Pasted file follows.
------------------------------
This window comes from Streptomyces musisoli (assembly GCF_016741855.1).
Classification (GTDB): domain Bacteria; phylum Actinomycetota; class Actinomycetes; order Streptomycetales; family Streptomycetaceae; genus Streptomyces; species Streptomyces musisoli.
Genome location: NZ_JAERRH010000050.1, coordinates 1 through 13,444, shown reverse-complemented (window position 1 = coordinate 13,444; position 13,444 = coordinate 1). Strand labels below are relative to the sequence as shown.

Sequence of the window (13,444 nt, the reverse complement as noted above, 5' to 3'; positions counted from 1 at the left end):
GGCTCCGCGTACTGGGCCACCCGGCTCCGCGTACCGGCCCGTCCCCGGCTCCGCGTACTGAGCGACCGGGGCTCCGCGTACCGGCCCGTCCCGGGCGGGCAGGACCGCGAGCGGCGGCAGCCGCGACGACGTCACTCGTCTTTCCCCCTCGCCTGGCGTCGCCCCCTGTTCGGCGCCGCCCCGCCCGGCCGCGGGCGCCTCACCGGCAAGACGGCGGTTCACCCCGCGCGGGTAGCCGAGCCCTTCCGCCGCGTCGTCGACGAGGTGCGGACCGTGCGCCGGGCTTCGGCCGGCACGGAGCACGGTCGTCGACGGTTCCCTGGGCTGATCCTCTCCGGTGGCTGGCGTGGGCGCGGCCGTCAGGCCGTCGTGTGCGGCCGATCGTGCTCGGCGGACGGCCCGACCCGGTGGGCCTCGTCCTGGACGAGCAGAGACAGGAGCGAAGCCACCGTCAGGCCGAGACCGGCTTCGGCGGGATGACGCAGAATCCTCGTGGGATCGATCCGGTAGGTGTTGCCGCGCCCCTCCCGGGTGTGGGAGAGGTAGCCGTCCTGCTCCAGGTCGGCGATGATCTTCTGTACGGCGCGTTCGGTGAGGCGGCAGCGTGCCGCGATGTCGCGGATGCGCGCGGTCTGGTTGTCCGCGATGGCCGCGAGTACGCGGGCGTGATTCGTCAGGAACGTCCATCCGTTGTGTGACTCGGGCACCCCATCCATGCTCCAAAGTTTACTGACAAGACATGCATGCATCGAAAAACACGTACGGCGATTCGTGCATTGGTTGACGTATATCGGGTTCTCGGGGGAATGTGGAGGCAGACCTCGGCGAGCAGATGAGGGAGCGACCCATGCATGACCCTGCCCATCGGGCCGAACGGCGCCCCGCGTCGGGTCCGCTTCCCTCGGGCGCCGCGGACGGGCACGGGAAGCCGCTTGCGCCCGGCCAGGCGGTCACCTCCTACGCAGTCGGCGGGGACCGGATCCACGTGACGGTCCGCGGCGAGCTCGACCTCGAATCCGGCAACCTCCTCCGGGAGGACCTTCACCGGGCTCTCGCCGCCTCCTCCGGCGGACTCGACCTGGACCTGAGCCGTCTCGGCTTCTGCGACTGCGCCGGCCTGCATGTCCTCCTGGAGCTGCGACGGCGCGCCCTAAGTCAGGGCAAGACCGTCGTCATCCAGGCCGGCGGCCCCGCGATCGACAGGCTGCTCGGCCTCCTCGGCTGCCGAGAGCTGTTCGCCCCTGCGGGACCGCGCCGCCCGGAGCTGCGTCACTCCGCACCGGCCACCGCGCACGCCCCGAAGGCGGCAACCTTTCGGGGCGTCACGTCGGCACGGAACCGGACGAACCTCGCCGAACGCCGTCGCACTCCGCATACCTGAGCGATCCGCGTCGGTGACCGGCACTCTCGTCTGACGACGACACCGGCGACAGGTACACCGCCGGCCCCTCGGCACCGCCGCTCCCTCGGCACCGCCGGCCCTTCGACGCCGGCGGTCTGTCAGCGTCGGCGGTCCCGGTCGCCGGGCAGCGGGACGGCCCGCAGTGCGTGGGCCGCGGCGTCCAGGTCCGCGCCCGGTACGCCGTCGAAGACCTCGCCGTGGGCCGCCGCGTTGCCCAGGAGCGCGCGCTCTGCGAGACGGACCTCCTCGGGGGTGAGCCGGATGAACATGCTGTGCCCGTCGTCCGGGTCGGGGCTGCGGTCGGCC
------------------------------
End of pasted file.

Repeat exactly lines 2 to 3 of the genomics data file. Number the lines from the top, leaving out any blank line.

Classification (GTDB): domain Bacteria; phylum Actinomycetota; class Actinomycetes; order Streptomycetales; family Streptomycetaceae; genus Streptomyces; species Streptomyces musisoli.
Genome location: NZ_JAERRH010000050.1, coordinates 1 through 13,444, shown reverse-complemented (window position 1 = coordinate 13,444; position 13,444 = coordinate 1). Strand labels below are relative to the sequence as shown.